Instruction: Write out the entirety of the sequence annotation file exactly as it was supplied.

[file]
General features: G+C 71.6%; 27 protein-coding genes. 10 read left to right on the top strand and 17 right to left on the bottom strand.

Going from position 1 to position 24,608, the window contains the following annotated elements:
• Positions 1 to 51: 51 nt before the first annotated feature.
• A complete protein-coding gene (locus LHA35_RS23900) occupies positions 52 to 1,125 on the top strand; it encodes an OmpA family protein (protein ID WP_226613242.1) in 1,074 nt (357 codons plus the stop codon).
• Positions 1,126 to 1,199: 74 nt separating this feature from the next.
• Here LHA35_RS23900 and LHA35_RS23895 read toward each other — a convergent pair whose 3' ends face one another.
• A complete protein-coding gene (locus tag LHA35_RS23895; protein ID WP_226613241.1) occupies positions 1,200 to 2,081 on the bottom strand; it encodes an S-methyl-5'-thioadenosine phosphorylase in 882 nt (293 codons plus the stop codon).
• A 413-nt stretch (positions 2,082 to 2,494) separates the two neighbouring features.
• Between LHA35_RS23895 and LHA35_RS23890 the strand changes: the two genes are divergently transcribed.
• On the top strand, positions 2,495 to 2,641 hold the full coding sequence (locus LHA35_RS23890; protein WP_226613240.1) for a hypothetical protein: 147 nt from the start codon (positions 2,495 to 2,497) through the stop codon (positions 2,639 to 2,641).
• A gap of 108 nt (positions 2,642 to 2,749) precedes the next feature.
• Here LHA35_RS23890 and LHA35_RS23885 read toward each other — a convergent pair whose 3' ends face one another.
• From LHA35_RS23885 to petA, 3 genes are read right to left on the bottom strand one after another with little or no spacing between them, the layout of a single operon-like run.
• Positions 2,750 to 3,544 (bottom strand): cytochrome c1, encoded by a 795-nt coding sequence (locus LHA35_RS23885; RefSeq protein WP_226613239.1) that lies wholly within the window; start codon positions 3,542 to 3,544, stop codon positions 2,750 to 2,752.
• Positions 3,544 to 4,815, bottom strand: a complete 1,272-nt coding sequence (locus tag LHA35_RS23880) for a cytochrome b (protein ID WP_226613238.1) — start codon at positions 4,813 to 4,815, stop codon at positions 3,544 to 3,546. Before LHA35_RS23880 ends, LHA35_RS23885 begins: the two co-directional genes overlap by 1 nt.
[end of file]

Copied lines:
General features: G+C 71.6%; 27 protein-coding genes. 10 read left to right on the top strand and 17 right to left on the bottom strand.

Going from position 1 to position 24,608, the window contains the following annotated elements:
• Positions 1 to 51: 51 nt before the first annotated feature.
• A complete protein-coding gene (locus LHA35_RS23900) occupies positions 52 to 1,125 on the top strand; it encodes an OmpA family protein (protein ID WP_226613242.1) in 1,074 nt (357 codons plus the stop codon).
• Positions 1,126 to 1,199: 74 nt separating this feature from the next.
• Here LHA35_RS23900 and LHA35_RS23895 read toward each other — a convergent pair whose 3' ends face one another.
• A complete protein-coding gene (locus tag LHA35_RS23895; protein ID WP_226613241.1) occupies positions 1,200 to 2,081 on the bottom strand; it encodes an S-methyl-5'-thioadenosine phosphorylase in 882 nt (293 codons plus the stop codon).
• A 413-nt stretch (positions 2,082 to 2,494) separates the two neighbouring features.
• Between LHA35_RS23895 and LHA35_RS23890 the strand changes: the two genes are divergently transcribed.
• On the top strand, positions 2,495 to 2,641 hold the full coding sequence (locus LHA35_RS23890; protein WP_226613240.1) for a hypothetical protein: 147 nt from the start codon (positions 2,495 to 2,497) through the stop codon (positions 2,639 to 2,641).
• A gap of 108 nt (positions 2,642 to 2,749) precedes the next feature.
• Here LHA35_RS23890 and LHA35_RS23885 read toward each other — a convergent pair whose 3' ends face one another.
• From LHA35_RS23885 to petA, 3 genes are read right to left on the bottom strand one after another with little or no spacing between them, the layout of a single operon-like run.
• Positions 2,750 to 3,544 (bottom strand): cytochrome c1, encoded by a 795-nt coding sequence (locus LHA35_RS23885; RefSeq protein WP_226613239.1) that lies wholly within the window; start codon positions 3,542 to 3,544, stop codon positions 2,750 to 2,752.
• Positions 3,544 to 4,815, bottom strand: a complete 1,272-nt coding sequence (locus tag LHA35_RS23880) for a cytochrome b (protein ID WP_226613238.1) — start codon at positions 4,813 to 4,815, stop codon at positions 3,544 to 3,546. Before LHA35_RS23880 ends, LHA35_RS23885 begins: the two co-directional genes overlap by 1 nt.